Well, Winter is here, and though it's been quite mild so far in our neck of the woods, there's a blizzard warning of some sort for the whole Northeast this weekend. Which reminded me. I have long meant to do a blog post about ice grendels. What ARE ice grendels, you ask? Answer: You tell me! *grin* We made them up.
These beasties get only a few, ominous passing mentions in Jake & The Giant, which of course was heavily inspired by Norse mythology. That seems like an appropriate topic, especially at this snowy time of year. From Odin, Thor and Loki to the frost giants and the---oops, I'd better not give away any spoilers, for those who haven't read it yet!
In any case, the research for our novels is one of the most rewarding and fascinating parts of the writing journey, and for my part, I found myself getting totally absorbed in reading translations of the ancient Norse sagas and listening to clips of readings in the original tongue when they are available. They are gripping, with all sorts of story- lines ranging from high adventure to war tales to comedy to horror to paranormal to romance to psychological suspense and family drama. But what strikes me most is the raw power of the language and mesmerizing rhythms of the ancient poetry. You can just imagine yourself among the Vikings sitting around a roaring fire in a frozen landscape, listening on the edge of your seat to the tribe's bard or volva (a seeress) share a poem, song, or tale.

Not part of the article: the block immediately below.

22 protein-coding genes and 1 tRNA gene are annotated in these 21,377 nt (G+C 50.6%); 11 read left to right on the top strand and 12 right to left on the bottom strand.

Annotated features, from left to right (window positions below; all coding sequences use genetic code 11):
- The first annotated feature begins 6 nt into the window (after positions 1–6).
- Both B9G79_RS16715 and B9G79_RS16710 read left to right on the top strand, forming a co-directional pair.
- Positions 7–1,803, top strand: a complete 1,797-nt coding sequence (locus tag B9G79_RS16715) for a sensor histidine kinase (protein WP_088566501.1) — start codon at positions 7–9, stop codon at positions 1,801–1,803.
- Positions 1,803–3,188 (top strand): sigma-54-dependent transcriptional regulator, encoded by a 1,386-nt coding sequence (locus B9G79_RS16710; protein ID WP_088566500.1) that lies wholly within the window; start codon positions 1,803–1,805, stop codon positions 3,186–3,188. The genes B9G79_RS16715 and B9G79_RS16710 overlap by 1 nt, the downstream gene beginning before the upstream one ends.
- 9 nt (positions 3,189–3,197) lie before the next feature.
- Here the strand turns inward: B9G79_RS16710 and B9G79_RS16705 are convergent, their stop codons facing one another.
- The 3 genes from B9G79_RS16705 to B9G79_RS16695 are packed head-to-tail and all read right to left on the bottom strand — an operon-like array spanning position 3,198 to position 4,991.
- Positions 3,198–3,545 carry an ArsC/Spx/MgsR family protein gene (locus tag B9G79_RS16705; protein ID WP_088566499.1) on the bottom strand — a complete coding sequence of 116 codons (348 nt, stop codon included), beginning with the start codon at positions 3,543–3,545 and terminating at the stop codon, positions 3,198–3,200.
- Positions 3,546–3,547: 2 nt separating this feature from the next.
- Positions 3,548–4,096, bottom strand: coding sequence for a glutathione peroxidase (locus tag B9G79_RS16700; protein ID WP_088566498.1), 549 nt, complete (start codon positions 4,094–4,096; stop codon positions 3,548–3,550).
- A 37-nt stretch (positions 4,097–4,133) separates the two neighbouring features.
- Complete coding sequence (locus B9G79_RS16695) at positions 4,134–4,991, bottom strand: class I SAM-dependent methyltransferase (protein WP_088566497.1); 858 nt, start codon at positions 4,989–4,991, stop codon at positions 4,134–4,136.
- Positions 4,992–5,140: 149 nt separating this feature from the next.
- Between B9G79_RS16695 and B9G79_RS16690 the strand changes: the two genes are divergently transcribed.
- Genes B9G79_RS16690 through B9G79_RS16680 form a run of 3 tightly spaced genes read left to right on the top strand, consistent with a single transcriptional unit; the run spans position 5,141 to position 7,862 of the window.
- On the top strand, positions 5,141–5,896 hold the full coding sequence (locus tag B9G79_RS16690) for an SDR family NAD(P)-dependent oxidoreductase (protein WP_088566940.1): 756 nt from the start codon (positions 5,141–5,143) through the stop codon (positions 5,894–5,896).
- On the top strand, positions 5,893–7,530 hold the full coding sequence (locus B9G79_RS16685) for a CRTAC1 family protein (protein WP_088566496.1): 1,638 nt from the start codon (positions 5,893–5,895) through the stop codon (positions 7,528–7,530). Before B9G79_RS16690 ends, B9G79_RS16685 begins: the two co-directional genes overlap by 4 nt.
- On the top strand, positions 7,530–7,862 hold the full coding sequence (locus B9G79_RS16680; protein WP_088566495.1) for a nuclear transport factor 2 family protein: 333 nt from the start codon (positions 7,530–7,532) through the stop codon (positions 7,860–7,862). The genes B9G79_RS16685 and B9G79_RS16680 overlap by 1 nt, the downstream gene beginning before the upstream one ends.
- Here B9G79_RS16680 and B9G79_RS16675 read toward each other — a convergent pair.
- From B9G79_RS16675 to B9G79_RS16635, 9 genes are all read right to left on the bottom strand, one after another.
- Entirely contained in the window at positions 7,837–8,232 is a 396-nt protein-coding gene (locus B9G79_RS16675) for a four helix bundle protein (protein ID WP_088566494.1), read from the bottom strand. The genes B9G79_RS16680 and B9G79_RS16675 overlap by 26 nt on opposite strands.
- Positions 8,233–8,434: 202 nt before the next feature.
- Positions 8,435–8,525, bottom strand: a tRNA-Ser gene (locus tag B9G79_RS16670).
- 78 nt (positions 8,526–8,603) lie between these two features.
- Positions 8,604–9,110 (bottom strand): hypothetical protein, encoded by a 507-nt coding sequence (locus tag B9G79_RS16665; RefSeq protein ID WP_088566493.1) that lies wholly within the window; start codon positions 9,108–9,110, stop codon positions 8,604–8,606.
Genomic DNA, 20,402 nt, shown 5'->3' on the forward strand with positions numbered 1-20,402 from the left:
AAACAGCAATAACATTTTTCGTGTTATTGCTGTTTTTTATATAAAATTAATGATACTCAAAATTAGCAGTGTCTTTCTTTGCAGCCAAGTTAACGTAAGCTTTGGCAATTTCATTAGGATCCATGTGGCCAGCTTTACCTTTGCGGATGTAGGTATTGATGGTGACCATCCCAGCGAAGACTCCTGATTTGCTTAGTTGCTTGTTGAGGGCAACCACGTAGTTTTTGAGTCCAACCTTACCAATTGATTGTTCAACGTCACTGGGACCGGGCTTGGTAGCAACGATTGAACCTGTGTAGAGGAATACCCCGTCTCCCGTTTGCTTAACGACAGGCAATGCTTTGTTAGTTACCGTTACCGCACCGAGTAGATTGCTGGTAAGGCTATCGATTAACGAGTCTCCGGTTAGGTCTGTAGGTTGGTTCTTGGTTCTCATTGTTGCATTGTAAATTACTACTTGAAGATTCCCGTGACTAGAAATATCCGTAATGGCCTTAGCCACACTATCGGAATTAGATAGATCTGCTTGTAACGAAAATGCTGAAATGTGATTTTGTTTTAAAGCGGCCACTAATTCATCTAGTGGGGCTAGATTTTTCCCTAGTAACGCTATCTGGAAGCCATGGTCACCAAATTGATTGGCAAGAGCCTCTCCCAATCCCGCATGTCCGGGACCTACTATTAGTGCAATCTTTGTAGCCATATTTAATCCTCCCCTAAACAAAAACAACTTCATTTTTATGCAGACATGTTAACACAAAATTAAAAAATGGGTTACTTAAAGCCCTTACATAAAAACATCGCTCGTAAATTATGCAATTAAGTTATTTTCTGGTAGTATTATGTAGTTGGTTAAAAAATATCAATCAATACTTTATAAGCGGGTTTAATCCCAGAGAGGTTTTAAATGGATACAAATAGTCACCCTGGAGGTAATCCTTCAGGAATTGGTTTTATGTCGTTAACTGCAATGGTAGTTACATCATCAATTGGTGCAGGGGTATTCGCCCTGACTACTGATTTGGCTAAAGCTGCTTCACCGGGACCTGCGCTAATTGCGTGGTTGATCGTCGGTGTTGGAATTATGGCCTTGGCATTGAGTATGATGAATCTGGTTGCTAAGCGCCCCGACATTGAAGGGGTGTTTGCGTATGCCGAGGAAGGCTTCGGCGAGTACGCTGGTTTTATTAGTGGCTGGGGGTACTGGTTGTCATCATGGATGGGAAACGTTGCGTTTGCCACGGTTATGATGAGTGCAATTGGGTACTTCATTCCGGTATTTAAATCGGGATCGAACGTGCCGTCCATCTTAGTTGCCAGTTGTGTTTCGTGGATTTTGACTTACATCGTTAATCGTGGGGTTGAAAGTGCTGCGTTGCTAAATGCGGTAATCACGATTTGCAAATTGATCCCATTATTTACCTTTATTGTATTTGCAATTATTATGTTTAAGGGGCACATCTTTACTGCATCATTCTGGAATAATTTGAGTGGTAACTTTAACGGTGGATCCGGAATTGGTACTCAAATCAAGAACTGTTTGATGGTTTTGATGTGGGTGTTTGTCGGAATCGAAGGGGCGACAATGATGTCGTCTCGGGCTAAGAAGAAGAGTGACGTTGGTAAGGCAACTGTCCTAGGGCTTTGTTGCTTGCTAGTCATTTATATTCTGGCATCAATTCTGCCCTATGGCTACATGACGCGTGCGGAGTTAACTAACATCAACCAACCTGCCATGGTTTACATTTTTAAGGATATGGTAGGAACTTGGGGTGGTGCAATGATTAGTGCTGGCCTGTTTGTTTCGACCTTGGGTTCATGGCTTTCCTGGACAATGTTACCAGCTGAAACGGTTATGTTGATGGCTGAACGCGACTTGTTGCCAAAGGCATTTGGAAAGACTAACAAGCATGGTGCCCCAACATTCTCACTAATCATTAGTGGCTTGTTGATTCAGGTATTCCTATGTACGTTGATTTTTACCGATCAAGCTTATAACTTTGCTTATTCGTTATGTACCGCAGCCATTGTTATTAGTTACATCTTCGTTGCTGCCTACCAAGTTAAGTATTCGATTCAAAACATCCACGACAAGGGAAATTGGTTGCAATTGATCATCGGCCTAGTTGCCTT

Here's a short reading from the great work of Viking literature, the Poetic Edda, and how it might have sounded being performed in a great hall of a Viking chief. Have a listen...
Along with the Poetic Edda, there is a somewhat less ancient version, the Prose Edda, by the 13th century writer, historian, and politician, Snorri Sturluson of Iceland. Some call that Snorri the Scandinavian Shakespeare (though he was medieval, not Renaissance, and didn't write plays). His massive Prose Edda is another main treasure of Scandinavian culture, and yes, we did name our dull-witted but good-hearted giant Snorri after him, affectionately. Some of the Prose Edda's passages prove the man had a sense of humor and made us feel he wouldn't have minded having a character named after him 800+ years after he lived on earth.